Although investment in the electrical manufacturing, machinery, and equipment industries rose by a small margin, and the chemical and materials industries saw a steady flow of investment, the growth of investment in these industries was not nearly enough to have an effect on the general trend. New investment in the electrical manufacturing, machinery, and equipment industries rose from USD 141.82 million in 2014 to USD 147.27 million in 2015. As of November 2016, it had reached USD 177.64 million, showing an increase of over 20 percent from the previous year.

 

Slight decline in investment in ICT services

Sharp drop in investment in the distribution and game industries

 

VC investment in the IT services industry showed remarkable growth in 2015, but remained sluggish throughout 2016. Also, investment in the distribution industry, which had risen sharply in recent years, also slowed down, while investment in the game industry has been falling for the past two years.

 

According to the KVCA, new investment in the game industry in 2016 reached USD 117.82 million by the end of November 2016, falling far below the USD 153 million recorded in 2015. This means that new investment in this industry has declined consistently over the past two years since 2014. Investment in the distribution industry, which had soared over the past three years, also retracted, recording USD 193.97 million in 2016 (as of the end of November), down from USD 276.64 million in 2015, which was nearly a 50 percent increase compared to the previous year (USD 186 million in 2014).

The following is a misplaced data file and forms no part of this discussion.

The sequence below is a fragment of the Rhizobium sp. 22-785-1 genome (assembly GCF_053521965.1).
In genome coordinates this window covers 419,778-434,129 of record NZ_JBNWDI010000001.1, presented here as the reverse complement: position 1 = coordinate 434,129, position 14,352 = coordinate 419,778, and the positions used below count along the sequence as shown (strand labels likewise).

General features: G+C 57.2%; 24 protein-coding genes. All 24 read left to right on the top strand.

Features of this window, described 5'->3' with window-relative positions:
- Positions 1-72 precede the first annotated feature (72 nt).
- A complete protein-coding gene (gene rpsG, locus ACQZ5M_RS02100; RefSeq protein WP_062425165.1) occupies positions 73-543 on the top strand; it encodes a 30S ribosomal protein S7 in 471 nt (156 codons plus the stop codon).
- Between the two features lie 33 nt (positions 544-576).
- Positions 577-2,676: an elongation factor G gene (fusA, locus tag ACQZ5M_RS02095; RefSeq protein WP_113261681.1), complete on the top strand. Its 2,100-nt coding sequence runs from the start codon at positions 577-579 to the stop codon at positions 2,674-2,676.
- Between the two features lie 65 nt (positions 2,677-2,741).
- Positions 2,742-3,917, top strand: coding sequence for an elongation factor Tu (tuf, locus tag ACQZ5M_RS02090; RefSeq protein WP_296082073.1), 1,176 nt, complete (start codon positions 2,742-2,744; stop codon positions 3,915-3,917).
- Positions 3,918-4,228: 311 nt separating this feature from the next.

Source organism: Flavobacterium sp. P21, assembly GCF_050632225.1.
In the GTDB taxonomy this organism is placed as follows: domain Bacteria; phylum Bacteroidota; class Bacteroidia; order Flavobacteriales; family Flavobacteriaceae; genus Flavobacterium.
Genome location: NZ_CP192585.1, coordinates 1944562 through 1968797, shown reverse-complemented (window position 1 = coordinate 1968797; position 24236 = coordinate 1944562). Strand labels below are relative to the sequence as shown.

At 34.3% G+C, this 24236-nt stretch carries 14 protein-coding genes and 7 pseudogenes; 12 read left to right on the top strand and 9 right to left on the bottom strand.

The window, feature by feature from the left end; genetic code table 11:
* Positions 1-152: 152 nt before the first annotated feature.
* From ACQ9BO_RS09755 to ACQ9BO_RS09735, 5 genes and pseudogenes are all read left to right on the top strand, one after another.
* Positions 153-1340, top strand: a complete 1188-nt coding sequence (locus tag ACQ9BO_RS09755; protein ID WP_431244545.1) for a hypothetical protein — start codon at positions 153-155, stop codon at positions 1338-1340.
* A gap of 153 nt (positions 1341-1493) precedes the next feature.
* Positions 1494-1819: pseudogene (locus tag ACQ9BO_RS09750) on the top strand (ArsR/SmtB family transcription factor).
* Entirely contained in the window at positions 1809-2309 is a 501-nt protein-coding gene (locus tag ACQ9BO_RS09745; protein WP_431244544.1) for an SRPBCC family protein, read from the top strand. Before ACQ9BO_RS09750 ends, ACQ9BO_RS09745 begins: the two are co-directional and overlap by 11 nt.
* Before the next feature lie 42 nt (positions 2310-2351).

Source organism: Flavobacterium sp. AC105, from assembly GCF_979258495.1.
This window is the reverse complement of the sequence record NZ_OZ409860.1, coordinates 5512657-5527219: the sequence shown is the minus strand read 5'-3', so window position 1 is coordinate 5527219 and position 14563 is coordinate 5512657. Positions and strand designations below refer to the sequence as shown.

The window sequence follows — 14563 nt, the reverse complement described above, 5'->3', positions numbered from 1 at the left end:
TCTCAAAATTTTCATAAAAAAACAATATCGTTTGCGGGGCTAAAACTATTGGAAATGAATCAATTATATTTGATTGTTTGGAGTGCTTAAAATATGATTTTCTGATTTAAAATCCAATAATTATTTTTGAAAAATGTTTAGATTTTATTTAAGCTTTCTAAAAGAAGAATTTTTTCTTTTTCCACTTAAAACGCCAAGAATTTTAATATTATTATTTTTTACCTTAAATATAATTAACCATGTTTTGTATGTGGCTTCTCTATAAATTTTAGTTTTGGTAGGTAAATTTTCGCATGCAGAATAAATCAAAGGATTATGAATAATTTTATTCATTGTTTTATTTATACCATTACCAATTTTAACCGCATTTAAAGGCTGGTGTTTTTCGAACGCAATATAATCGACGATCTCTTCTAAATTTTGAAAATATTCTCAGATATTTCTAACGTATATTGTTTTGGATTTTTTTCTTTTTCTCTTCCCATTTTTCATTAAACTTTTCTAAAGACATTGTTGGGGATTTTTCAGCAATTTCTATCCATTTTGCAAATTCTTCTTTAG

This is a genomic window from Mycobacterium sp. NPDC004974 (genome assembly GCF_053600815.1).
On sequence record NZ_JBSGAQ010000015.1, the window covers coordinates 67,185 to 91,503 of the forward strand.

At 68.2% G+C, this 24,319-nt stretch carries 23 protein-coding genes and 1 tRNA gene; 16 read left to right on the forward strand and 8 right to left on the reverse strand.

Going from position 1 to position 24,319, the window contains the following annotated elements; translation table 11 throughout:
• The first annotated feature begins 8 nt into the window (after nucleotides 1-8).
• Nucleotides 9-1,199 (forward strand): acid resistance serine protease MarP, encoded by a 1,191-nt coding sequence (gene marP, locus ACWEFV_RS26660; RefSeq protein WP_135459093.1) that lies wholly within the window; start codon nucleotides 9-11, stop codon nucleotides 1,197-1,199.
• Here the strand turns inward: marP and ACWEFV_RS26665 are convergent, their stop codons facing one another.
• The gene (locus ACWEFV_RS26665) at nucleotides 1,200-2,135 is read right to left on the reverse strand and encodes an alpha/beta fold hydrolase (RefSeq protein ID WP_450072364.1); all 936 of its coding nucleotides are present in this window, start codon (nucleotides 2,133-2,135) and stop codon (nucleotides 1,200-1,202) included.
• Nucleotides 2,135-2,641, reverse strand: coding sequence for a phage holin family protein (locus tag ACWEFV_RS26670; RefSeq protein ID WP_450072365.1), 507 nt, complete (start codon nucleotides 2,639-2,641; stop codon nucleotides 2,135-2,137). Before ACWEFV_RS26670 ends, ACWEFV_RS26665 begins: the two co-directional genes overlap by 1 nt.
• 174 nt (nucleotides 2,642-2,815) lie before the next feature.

Investment in the ICT services industry, which had grown steadily over the previous five years, also shrank in 2016, recording USD 317.64 million as of November, which is below the USD 365.36 million seen in 2015. Although new investment in December still needs to be included in the total for the aggregate annual record, if the current trend continues, the total amount of new investment in the ICT services industry in 2016 is expected to fall below that of 2015.

 

Significant increase in the proportion of investment in early-stage companies 

 

 

The proportion of investment in early-stage companies that have been active for less than three years has been increasing gradually since 2009. Accounting for 28.5 percent of total VC investment in 2009, investment in such companies rose to 29.2 percent in 2010, 29.9 percent in 2012, 30.7 percent in 2014, and 31.3 percent in 2015. In 2016, the proportion of investment grew to 36.7 percent, exceeding investment in late-stage companies for the first time since 2009.